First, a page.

I should remind the reader that -everything- we have ever done in our whole life (outside of Christ) has been done while either passively or actively rebelling against God, that is, everything we have ever done has been self serving and not God serving. To spell it out, everything we have ever done has been so entirely mingled with sin that even what we consider to be our most righteous acts, God can by no means regard as being righteous since they are all founded primarily in our rebellion (sin) against God - even what we think of as our commendable acts, are in fact thoroughly saturated by our rebellion (sin) and rather than preserving our life, they shall be that much more weight on the anchor that is tied around our neck.
Thus, if it were folly to try and bribe God with our good deeds, it is doubly folly when we try and bribe him with deeds that are mingled with rebellion. These that will be brought out in hope of securing the bribe, will only be more evidence against us; will only damn us that much more, for these are in fact part of the mountain of evidence against us, and will by no means excuse us on that last day.
Now if the cup of folly were not full yet, I should remind the reader that the party whom the sinner is attempting to bribe is in fact the victim of the crime - sin is rebellion against God after all, and attempting to bribe our way out of punishment by offering up more sin to the one who is offended by sin can only be described as a madman's hope.
Listen sinner: You will not succeed in your hope of bribing the judge of all the world with your "good" deeds - your good deeds are not good, and even if they actually were good - their goodness in no way erases your sin. You see, scripture teaches that sin must be paid its wage, and the wages we must pay are not good deeds: the wage sin demands is the forfeiture of life. The penalty for sin is the death of the sinner, not good deeds. No one caught speeding can argue their innocence by saying that previously they weren't speeding - that in no way satisfies the penalty against them. Likewise, the debt for our sin is the forfeiture of our life, and even were it possible for us to have done good deeds in the past, these will by no means satisfy our debt. If we cannot pervert a righteous Judge with a bribe, how much less hope if that bribe is made without any currency, and again how much less if that currency is itself a crime against the judge?
If you haven't surrendered your life to God through Jesus Christ you will stand before Christ one day at the judgement seat. I tell you today that all your good deeds in that day will not remove the penalty for even the smallest lie you have ever told. The fact that you didn't kill anyone will by no means excuse you for even the most petty theft. The time that you gave the beggar a fiver will not pay for the slightest lust, let alone the darker things in your closet. God will not be bamboozled, and I remind you reader, that you are a day closer to this judgment now than you were yesterday - and your days themselves are numbered. How many days have you burned up already? Would that those who read these who do not know how to be reconciled to God would seek Him out while there is still breath to do so.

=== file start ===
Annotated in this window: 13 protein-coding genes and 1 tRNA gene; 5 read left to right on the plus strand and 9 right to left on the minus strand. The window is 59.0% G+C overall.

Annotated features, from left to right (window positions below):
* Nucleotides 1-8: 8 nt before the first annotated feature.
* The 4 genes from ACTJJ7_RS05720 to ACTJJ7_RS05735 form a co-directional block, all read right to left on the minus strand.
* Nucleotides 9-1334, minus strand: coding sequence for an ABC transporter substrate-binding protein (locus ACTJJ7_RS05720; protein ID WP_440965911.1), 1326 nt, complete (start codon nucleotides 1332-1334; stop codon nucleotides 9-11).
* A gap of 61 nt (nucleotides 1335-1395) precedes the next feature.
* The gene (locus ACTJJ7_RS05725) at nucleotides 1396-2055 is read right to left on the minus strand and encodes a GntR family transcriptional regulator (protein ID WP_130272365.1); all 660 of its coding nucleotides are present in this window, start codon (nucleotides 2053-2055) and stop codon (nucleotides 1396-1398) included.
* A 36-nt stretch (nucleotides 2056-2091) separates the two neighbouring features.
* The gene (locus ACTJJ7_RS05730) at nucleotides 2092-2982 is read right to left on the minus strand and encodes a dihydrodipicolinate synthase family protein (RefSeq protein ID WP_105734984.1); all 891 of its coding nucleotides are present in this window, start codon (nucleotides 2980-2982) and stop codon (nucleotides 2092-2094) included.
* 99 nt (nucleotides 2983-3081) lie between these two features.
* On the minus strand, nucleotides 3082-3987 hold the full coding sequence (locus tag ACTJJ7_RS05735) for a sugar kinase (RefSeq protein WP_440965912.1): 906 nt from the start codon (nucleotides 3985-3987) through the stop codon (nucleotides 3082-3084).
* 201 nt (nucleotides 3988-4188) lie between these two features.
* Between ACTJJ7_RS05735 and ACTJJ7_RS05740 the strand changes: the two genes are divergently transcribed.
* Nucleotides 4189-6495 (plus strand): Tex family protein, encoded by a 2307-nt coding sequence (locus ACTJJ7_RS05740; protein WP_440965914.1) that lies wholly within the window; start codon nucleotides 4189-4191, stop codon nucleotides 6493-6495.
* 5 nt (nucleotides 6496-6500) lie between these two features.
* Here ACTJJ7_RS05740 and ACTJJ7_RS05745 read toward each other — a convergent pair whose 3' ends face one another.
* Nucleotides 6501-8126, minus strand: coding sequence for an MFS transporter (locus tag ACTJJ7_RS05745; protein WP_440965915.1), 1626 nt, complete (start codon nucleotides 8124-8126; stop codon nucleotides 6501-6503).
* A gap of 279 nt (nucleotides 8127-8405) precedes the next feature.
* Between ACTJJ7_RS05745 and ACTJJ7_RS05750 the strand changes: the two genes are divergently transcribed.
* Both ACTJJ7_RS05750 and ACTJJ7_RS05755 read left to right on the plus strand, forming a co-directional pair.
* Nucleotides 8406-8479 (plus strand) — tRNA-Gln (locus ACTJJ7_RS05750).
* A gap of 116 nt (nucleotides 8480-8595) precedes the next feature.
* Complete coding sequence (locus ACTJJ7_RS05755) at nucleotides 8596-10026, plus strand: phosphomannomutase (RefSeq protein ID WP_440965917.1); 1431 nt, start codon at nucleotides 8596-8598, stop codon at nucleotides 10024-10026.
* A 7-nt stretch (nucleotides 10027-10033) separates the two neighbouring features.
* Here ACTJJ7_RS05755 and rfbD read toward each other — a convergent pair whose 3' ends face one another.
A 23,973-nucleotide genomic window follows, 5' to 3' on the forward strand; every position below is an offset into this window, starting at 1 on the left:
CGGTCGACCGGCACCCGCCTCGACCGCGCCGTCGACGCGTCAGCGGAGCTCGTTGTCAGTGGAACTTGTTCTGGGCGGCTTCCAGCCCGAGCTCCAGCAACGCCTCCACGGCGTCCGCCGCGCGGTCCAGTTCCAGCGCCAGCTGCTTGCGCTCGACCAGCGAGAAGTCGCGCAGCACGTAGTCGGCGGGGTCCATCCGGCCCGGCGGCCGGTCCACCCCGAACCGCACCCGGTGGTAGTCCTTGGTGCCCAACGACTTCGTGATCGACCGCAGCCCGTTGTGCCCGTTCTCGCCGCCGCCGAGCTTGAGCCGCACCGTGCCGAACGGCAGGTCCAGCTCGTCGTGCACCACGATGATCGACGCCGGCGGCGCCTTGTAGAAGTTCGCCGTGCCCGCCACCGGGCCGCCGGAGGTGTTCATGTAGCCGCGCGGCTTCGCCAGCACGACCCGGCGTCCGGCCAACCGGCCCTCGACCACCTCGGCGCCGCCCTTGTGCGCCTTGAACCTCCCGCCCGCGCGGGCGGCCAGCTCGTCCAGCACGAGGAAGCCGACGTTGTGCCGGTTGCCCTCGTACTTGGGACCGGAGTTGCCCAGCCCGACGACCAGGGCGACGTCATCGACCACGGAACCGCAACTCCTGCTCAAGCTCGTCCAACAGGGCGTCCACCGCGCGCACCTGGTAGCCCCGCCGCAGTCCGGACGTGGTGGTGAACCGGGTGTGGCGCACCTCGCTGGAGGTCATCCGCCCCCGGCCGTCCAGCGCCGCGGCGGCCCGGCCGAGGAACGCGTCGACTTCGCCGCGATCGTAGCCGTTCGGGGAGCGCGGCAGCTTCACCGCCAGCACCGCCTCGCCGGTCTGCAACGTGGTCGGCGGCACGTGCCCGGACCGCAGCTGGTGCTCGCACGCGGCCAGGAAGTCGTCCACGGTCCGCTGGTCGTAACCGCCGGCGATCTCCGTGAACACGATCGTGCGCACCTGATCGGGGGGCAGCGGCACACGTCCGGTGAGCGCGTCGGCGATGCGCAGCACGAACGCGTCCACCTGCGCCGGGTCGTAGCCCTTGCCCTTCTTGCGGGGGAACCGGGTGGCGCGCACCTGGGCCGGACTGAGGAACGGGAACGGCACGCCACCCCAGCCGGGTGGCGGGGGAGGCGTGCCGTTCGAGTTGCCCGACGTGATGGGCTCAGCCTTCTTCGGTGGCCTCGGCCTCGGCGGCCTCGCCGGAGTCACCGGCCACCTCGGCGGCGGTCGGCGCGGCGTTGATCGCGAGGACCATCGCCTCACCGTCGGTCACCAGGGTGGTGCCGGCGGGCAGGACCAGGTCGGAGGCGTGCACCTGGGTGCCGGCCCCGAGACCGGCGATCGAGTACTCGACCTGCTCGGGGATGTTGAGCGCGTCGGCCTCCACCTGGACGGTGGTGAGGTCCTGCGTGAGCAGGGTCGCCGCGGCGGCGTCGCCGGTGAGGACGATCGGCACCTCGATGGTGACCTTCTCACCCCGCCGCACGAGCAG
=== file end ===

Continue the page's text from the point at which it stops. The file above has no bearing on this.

posted by Daniel @
| Blue Collar Clan Member...
|Mark has asked me, and I have accepted his gracious invitation, to become a contributing member of the BlueCollar blog. I don't expect that I will be posting too much over there for the time being, but eventually, as room opens up in my schedule, I hope to make some contributions over there.
posted by Daniel @
| Dehydration and Thirst.
|Two biologists found themselves at odds about their understanding how the whole hydration process.
The first biologist set forth his theory on thirst thus:
Biologist #1: Thirst is a choice made by the body in answer to the reality of dehydration. If the body does not realize it is dehydrated, it does not choose to be thirsty.
The second biologist rejected the first biologist's theory thus:
Biologist #2: Thirst is not a choice made by the body, but is in fact an involuntary reaction to dehydration, such that unless a body is in some way impaired so that it is unable to thirst, it will always thirst whenever it is dehydrated.
The following debate records their interaction with one another on the subject:
Biologist #1: Dear colleague, I appreciate the great love we both share for our present occupation and the science behind it. Yet in fairness to you I see in your opinion some room for instruction, and I hope you will allow me to show you what I believe to be errors in your reasoning - after which, upon seeing your errors, I am sure you will agree with my position.
Biologist #2: My esteemed companion, believe me when I say, I am ready and willing to be instructed out of my error, though I confess, I am blind to any fault in my reasoning. Perhaps you will convince me, but I hope if you fail to do so that I might examine your opinion with a similar scrutiny?
Biologist #1: oh, of course, my good man, of course. Now allow me to begin. You say that thirst in involuntary? Even a child is aware that they can deny their thirst at will, likewise, even a child is able to drink when not thirsty - you need only go to the fair and you will see many young people sipping on carbonated syrup water, not as a result of some involuntary thirst, but rather out of a plain choice to do so.